How it all started

On one of my regular trips to the library, I chanced upon a book called Miles from Nowhere by Barbara Savage, describing how she and her husband cycled around the world for 2 years. This intrigued me enough to borrow more books about cycle touring, including One Man and His Bike by Mike Carter describing his 5 month ride around the coast of Britain. That’s when I thought “Hey, the world sounds a little ambitious but I can manage an island!”

I shortlisted Jeju in Korea, Tasmania in Australia, and Taiwan. Jeju was too cold during my January window for travelling. Australia was having school holidays with heavy tourist traffic. That left Taiwan, which was also the only country my mother didn’t completely freak out upon hearing that I wanted to cycle solo. I’m 43 years old and didn’t exactly need permission, but neither did I want to cause undue distress with my selfish dream.

Why go solo

I’ve been on several cycling trips in Europe and Asia. All were with friends, and supported by vehicles. While I enjoyed these very much, I wondered what it would be like to be completely free: to start and stop whenever I felt like it, to choose my route as I went along, to detour or have coffee breaks upon a whim, and to cycle at my own pace without trying to keep up with or wait for others.

Part of me also needed to know if I could make it on my own. Since my first days of road cycling 4 years ago, I’d been dependent on others to help me with mechanical issues, route finding, even diet and refuelling. I was independent in many other areas of life, and thought it about time I learnt to cycle independently too.

Baby steps

Big dreams happen in small steps. I’d started preparing over a year ago with the fun and easy part – online shopping. I stocked up on merino wool clothing, which are great for travelling as they stay warm when wet and don’t smell.  Then I researched luggage bags and decided on old-school Carradice canvas bags that were small enough not to need bike racks. Next I readied my bike by (a) changing to a Brooks saddle both for the comfort and the bag loops, and (b) ditching my SPD-SL cleats for SPD pedals and shoes which were easier to walk around in, and (c) removing the quick release skewers from my wheels and buying a decent bike lock to keep my bike safe during lunch and toilet stops.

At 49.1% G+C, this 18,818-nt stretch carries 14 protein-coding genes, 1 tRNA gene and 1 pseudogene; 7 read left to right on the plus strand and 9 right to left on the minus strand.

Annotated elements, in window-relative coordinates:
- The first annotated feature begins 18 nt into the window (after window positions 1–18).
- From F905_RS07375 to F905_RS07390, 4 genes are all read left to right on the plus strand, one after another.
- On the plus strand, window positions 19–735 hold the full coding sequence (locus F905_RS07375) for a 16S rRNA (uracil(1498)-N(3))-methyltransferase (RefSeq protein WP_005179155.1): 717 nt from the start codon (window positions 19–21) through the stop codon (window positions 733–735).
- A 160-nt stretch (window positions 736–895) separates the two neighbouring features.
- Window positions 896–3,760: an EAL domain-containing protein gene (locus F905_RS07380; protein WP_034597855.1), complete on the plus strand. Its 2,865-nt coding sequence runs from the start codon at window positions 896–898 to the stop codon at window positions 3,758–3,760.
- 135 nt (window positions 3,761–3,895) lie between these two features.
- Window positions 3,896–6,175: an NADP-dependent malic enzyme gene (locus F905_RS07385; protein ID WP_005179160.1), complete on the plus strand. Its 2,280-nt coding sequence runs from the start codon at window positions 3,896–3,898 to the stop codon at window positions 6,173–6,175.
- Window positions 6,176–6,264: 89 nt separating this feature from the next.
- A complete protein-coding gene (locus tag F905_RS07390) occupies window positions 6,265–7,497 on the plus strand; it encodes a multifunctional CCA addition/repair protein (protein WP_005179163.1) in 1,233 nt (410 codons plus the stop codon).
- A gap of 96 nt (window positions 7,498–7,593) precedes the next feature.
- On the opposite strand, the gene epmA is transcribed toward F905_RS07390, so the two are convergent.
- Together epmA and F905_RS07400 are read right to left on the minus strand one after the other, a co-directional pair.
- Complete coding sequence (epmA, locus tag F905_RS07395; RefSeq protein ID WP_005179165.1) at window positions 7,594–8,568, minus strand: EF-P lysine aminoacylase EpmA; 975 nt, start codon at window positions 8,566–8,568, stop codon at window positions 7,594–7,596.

The final not-so-baby step of booking the flight to Taiwan was taken only one week before the trip. I’d procrastinated all day as I was terrified of committing to this crazy dream. But it was on my to-do list for the day, and I hate leaving unchecked items on my list. I have this mild form of OCD (Obsessive Compulsive Disorder) to thank for making the whole thing actually happen. Even then, I bought a budget Jetstar flight instead of my preferred Singapore Airlines. This was so that if I chickened out at the last minute, I wouldn’t have wasted too much money.

Protecting the dream

Very few people knew about my trip beforehand. My family needed to know, of course, and my office. Besides these, I could count on one hand the number of friends I told. These were close friends who would notice my sudden absence, and whom I knew would support me unconditionally rather than strike fear into my already fearful heart.  The last thing I needed was advice about arming myself against assaults and other gory CSI/Criminal Minds-induced imaginings. I mean, I like those TV shows too but they are seriously poor preparation for a solo trip or real life in general.

Only when I was already in Taiwan and practically riding off on my bike did I post on Facebook what I was about to do. By that time I was committed and fear had been replaced by action. The amount of support that flowed in then and over the next week was astounding. So many people commented and messaged that they were inspired to chase their own dreams. I hope they do. I hope you do. And then I hope you tell others about it too.


“Remember: whatever is burrowed deep in one hungry soul is bound to be tethered to the hearts of many, many more.”

– Hannah Brencher